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UK Designs Wildflower Corridors for Bees

UK Designs Wildflower Corridors for Bees
An indispensible part of nature, bees help pollinate a large variety of plants and flowers, Photo Credit: Shutterstock.com

The UK is creating a series of wildflower-rich habitats which will serve as ‘insect pathways’

Trinetra Paul
July 26 , 2020
05 Min Read

Conservation charity houses in the UK are trying to restore natural wildflower corridors in order to preserve and nurture bees. One of them, Buglife, recently announced that it will recreate and restore at least 150,000 hectares of wildflower pathways across England, Wales, Northern Ireland and large areas of Scotland. With the support of local authorities, farmers and other wildlife charity organisations, 'B-Lines' would be created to sustain the flying pollinators and save them from extinction.

As Buglife states, B-Lines are "an imaginative and beautiful solution to the problem of the loss of flowers and pollinators. The B-Lines are a series of ‘insect pathways’ running through our countryside and towns, along which we are restoring and creating a series of wildflower-rich habitat stepping stones. They link existing wildlife areas together, creating a network, like a railway, that will weave across the British landscape. This will provide large areas of brand new habitat benefiting bees and butterflies– but also a host of other wildlife."

And they are calling out to citizens to help map areas. 

Home to more than 270 species of bees, the UK was once a thriving abode for these insects. Over the past few decades, millions of hectares of wildflower–rich land has been destroyed due to commercial agriculture, and chemicals used in gardens and parks to keep 'pests' out. 

And bees, long with other insects, are at the edge of extinction.

 
 
 
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A post shared by Grow Wild (@growwilduk) on Jun 15, 2020 at 4:24am PDT

Why should that bother you? Well, everytihng in nature is connected. The extinction of bees will affect the pollination of plants, which will affect many animal species, availability of fuels, clothing and of course, human life. Because insects are the primary pollinators on the planet

Bees act as catalysts in pollination as they visit a large variety of flowers and plants. They carry large volumes of pollen on their bodies. Farmers rely on them to increase growth and fertility of many plant species.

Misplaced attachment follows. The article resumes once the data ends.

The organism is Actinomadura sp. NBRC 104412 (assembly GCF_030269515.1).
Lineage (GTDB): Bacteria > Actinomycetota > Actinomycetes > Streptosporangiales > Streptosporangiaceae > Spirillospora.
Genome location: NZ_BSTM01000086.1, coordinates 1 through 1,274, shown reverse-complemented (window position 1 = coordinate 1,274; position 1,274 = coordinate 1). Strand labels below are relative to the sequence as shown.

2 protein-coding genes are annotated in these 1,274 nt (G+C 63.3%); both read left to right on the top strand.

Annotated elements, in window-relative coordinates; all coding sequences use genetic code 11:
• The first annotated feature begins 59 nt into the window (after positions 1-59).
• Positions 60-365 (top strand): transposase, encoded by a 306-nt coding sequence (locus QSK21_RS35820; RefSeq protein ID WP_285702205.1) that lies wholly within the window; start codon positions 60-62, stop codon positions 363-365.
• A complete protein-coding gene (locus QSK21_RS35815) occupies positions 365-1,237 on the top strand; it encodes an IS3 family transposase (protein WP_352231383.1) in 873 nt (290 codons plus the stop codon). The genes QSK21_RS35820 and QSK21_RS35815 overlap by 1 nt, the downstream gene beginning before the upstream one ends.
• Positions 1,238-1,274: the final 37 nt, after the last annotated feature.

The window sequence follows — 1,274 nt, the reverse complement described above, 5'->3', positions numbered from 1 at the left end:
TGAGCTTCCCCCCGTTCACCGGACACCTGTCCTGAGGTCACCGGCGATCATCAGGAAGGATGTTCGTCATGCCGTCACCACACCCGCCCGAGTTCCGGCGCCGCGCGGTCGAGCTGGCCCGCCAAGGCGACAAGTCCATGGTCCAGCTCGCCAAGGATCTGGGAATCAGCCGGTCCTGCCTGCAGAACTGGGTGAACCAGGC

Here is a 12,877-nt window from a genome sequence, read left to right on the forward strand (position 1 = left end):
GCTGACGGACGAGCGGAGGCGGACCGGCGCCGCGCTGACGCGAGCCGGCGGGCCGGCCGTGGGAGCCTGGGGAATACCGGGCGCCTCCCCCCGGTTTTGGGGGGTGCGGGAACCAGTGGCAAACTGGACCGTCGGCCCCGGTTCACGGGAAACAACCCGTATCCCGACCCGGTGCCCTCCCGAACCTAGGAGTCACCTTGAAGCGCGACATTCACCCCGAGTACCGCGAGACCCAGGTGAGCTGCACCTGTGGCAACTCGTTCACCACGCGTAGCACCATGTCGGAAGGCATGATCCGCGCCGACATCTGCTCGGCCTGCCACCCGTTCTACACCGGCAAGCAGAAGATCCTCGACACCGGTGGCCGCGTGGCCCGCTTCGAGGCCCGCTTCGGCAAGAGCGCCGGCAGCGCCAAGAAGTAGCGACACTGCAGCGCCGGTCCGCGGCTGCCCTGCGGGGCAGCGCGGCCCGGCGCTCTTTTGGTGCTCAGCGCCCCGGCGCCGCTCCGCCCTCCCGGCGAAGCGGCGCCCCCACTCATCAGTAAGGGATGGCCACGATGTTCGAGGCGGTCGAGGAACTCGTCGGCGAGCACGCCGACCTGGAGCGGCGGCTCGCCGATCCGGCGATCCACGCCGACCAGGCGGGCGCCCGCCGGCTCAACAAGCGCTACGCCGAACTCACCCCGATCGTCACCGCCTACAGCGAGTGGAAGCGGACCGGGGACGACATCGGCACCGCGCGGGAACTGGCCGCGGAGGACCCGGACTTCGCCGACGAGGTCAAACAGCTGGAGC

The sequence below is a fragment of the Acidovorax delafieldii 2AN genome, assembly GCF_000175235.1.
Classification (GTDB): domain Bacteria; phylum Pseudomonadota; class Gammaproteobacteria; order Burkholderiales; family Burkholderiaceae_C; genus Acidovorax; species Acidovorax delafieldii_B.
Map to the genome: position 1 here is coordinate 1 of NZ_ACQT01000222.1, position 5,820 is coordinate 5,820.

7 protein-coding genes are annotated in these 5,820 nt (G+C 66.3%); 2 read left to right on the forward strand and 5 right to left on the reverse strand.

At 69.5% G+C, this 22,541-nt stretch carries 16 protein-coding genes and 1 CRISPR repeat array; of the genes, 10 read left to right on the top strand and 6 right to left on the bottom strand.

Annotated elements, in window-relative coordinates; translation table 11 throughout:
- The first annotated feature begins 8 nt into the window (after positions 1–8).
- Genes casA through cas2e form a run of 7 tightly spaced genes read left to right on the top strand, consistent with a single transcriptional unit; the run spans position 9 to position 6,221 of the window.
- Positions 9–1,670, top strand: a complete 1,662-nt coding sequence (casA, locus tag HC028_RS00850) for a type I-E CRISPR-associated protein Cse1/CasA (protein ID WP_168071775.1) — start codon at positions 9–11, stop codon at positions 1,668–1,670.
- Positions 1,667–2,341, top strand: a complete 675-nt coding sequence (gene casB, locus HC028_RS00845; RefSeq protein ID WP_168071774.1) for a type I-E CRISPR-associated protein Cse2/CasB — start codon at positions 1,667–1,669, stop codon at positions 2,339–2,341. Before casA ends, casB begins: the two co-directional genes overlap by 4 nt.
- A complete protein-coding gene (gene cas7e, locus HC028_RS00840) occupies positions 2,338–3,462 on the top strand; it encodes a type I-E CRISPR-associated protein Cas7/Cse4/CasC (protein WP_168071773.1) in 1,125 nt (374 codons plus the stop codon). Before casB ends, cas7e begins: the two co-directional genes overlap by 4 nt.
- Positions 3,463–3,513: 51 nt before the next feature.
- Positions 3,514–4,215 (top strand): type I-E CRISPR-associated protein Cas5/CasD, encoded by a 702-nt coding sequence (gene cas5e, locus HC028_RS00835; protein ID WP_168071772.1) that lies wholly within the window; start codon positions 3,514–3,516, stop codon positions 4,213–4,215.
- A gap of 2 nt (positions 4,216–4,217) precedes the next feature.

With vast tracts of natural land disappearing, bees and other winged insects cannot travel around. They are practically confined to isolated, small areas which are still intact. 

 
 
 
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A post shared by Grow Wild (@growwilduk) on Jun 10, 2020 at 7:15am PDT

The B-Lines will hopefully solve the issue. They are being designed as 3 km wide strategically planned and mapped networks of existing wildflower corridors spread all over UK. Stretching from the country’s coast to the countryside, towns and cities, the criss-crossing networks covers a total of around 48,000 sq km of England. Along with this, roadside flower corridors are also being created to make them nesting hubs for bees.

 

 
 
 
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A post shared by Grow Wild (@growwilduk) on Jun 5, 2020 at 1:01am PDT

In a report by the Wildlife Trust of UK a major threat to the bee population is the excessive use of pesticides. The Trust has directed to slash the use of such chemicals by half. Calling the insects “canaries in the coal mine” in the natural world, the report said that it is extremely crucial to restore and preserve them. “If we get it right for insects we get it right for everything else,” said Prof Dave Goulson, at the University of Sussex and lead author of the report. 


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